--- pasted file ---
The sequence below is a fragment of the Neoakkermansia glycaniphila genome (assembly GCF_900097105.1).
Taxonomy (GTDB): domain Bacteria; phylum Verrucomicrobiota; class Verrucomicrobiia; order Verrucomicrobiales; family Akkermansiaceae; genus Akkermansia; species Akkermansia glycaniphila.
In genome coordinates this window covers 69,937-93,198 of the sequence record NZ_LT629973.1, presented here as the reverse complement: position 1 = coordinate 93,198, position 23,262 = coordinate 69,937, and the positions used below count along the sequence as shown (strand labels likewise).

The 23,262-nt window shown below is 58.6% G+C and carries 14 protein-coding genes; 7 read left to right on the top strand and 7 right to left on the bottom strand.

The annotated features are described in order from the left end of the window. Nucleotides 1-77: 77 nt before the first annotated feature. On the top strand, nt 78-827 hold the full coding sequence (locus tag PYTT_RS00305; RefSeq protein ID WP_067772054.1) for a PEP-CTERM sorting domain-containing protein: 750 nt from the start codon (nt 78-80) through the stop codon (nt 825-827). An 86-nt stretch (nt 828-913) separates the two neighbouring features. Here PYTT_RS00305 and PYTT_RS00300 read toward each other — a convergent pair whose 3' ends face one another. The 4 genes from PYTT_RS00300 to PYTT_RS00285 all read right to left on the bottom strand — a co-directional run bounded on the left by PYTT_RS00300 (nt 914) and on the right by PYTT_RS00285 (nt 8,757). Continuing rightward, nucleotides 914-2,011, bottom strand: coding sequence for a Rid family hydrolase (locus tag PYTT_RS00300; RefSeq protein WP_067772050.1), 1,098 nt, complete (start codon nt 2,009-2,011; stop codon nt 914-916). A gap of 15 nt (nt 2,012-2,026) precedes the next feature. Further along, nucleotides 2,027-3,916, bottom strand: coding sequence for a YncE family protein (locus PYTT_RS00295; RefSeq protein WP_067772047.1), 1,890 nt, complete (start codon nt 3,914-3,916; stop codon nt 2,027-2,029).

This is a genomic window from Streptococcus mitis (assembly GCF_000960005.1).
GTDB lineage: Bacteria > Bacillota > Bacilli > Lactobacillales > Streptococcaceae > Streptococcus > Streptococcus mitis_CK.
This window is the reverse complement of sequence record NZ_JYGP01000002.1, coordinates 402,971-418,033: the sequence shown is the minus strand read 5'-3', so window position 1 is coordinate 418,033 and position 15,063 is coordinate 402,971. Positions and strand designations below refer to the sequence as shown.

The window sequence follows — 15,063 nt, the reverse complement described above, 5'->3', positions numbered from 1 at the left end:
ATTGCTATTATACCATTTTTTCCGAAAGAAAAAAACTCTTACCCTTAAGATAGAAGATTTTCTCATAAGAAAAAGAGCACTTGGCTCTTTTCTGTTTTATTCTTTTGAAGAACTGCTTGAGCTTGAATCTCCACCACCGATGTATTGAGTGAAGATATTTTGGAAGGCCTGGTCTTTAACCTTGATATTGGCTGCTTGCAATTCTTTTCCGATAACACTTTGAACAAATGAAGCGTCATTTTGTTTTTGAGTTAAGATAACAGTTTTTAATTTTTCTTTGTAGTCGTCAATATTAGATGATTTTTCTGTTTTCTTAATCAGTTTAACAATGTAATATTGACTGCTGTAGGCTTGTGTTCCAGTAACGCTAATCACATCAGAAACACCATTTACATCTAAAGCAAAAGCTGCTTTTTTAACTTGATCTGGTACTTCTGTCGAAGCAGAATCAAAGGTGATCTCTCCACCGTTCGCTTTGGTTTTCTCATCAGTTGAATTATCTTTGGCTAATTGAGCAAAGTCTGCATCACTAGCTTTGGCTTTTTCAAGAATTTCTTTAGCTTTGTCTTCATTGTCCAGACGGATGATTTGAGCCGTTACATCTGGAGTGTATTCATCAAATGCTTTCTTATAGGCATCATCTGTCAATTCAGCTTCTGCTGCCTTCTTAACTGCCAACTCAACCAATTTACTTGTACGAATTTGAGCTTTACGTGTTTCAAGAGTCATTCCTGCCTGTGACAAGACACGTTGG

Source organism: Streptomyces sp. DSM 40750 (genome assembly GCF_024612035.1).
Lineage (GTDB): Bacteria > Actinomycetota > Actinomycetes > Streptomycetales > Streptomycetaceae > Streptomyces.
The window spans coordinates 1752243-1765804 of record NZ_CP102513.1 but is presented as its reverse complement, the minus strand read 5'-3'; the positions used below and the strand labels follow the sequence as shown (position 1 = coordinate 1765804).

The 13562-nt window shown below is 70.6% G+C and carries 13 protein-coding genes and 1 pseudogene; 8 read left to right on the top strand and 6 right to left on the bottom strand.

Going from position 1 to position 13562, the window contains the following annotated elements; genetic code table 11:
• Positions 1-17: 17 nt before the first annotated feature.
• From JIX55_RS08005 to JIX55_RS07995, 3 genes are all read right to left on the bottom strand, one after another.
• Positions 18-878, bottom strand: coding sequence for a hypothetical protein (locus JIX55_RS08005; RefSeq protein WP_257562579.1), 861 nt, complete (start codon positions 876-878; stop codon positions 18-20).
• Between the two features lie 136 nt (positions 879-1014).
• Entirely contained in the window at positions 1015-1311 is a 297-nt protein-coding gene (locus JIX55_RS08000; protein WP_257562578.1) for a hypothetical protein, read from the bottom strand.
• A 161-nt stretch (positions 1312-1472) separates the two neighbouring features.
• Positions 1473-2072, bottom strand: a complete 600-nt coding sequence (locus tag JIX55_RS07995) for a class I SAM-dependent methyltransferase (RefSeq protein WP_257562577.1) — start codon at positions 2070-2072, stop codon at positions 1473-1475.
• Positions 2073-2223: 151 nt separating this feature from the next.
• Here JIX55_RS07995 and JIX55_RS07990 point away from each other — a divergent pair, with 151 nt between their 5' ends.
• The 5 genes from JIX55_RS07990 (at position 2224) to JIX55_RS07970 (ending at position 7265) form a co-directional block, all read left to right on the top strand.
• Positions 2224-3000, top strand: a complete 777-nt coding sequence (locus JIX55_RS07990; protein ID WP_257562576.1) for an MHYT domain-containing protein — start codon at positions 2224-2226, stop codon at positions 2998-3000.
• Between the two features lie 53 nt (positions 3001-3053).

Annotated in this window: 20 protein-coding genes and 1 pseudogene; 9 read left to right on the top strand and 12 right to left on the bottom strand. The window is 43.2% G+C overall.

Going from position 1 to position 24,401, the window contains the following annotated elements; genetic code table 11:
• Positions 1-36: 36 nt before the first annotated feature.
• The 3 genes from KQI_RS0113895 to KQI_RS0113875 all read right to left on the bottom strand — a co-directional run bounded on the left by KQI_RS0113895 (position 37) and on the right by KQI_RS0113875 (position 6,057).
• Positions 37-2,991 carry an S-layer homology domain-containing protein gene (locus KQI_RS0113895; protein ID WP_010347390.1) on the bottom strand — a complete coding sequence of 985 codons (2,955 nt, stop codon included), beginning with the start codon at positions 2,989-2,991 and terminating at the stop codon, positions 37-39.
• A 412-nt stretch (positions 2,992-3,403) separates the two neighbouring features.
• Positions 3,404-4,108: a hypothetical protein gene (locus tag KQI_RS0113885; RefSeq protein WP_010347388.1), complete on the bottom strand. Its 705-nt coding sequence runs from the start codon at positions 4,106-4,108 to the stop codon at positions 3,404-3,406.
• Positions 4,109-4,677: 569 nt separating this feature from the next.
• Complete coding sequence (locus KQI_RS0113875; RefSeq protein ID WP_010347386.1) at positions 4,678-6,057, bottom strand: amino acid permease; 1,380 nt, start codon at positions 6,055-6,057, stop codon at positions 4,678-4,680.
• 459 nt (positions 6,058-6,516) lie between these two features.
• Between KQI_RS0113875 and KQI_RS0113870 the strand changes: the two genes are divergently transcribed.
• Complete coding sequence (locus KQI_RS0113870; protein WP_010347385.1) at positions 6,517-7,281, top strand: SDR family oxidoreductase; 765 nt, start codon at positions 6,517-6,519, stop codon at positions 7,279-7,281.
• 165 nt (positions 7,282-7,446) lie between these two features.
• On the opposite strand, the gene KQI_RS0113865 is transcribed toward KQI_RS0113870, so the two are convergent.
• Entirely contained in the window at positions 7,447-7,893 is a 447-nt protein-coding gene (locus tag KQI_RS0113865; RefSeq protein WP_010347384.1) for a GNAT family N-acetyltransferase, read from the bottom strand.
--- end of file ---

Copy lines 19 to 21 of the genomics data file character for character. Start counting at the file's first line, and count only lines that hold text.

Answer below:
• Between the two features lie 136 nt (positions 879-1014).
• Entirely contained in the window at positions 1015-1311 is a 297-nt protein-coding gene (locus JIX55_RS08000; protein WP_257562578.1) for a hypothetical protein, read from the bottom strand.
• A 161-nt stretch (positions 1312-1472) separates the two neighbouring features.